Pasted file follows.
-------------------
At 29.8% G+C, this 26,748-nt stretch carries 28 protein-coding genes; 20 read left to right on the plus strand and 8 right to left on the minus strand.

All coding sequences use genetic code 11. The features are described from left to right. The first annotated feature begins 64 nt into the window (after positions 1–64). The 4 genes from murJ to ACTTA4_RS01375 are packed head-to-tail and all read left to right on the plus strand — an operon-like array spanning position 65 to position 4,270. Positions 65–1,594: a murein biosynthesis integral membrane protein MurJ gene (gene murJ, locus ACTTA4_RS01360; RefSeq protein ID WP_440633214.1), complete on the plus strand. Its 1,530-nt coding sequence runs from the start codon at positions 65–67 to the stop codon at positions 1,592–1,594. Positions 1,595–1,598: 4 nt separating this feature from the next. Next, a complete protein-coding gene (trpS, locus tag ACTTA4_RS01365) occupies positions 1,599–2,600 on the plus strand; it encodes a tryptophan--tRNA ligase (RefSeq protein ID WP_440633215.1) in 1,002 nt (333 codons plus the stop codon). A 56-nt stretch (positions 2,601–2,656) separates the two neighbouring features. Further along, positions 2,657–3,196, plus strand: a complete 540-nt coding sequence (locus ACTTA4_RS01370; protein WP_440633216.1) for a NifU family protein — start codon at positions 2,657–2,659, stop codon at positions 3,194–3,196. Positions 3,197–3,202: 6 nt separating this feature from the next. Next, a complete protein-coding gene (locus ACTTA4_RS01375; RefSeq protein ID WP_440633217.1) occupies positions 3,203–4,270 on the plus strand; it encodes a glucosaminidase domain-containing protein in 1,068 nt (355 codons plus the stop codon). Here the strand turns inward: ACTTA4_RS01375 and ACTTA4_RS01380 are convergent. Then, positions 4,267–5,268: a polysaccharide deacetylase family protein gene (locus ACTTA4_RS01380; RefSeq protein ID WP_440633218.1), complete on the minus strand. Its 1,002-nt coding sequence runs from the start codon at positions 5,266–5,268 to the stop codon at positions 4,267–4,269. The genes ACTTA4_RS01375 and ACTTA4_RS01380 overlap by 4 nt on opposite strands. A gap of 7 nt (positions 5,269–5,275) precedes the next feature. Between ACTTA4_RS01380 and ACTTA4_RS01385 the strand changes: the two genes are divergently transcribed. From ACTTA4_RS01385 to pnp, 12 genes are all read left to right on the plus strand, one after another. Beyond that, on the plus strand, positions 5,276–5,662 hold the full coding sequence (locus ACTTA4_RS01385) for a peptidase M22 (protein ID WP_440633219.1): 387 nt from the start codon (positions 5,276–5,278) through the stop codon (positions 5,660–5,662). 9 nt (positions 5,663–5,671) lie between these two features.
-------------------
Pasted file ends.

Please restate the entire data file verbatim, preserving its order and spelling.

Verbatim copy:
At 29.8% G+C, this 26,748-nt stretch carries 28 protein-coding genes; 20 read left to right on the plus strand and 8 right to left on the minus strand.

All coding sequences use genetic code 11. The features are described from left to right. The first annotated feature begins 64 nt into the window (after positions 1–64). The 4 genes from murJ to ACTTA4_RS01375 are packed head-to-tail and all read left to right on the plus strand — an operon-like array spanning position 65 to position 4,270. Positions 65–1,594: a murein biosynthesis integral membrane protein MurJ gene (gene murJ, locus ACTTA4_RS01360; RefSeq protein ID WP_440633214.1), complete on the plus strand. Its 1,530-nt coding sequence runs from the start codon at positions 65–67 to the stop codon at positions 1,592–1,594. Positions 1,595–1,598: 4 nt separating this feature from the next. Next, a complete protein-coding gene (trpS, locus tag ACTTA4_RS01365) occupies positions 1,599–2,600 on the plus strand; it encodes a tryptophan--tRNA ligase (RefSeq protein ID WP_440633215.1) in 1,002 nt (333 codons plus the stop codon). A 56-nt stretch (positions 2,601–2,656) separates the two neighbouring features. Further along, positions 2,657–3,196, plus strand: a complete 540-nt coding sequence (locus ACTTA4_RS01370; protein WP_440633216.1) for a NifU family protein — start codon at positions 2,657–2,659, stop codon at positions 3,194–3,196. Positions 3,197–3,202: 6 nt separating this feature from the next. Next, a complete protein-coding gene (locus ACTTA4_RS01375; RefSeq protein ID WP_440633217.1) occupies positions 3,203–4,270 on the plus strand; it encodes a glucosaminidase domain-containing protein in 1,068 nt (355 codons plus the stop codon). Here the strand turns inward: ACTTA4_RS01375 and ACTTA4_RS01380 are convergent. Then, positions 4,267–5,268: a polysaccharide deacetylase family protein gene (locus ACTTA4_RS01380; RefSeq protein ID WP_440633218.1), complete on the minus strand. Its 1,002-nt coding sequence runs from the start codon at positions 5,266–5,268 to the stop codon at positions 4,267–4,269. The genes ACTTA4_RS01375 and ACTTA4_RS01380 overlap by 4 nt on opposite strands. A gap of 7 nt (positions 5,269–5,275) precedes the next feature. Between ACTTA4_RS01380 and ACTTA4_RS01385 the strand changes: the two genes are divergently transcribed. From ACTTA4_RS01385 to pnp, 12 genes are all read left to right on the plus strand, one after another. Beyond that, on the plus strand, positions 5,276–5,662 hold the full coding sequence (locus ACTTA4_RS01385) for a peptidase M22 (protein ID WP_440633219.1): 387 nt from the start codon (positions 5,276–5,278) through the stop codon (positions 5,660–5,662). 9 nt (positions 5,663–5,671) lie between these two features.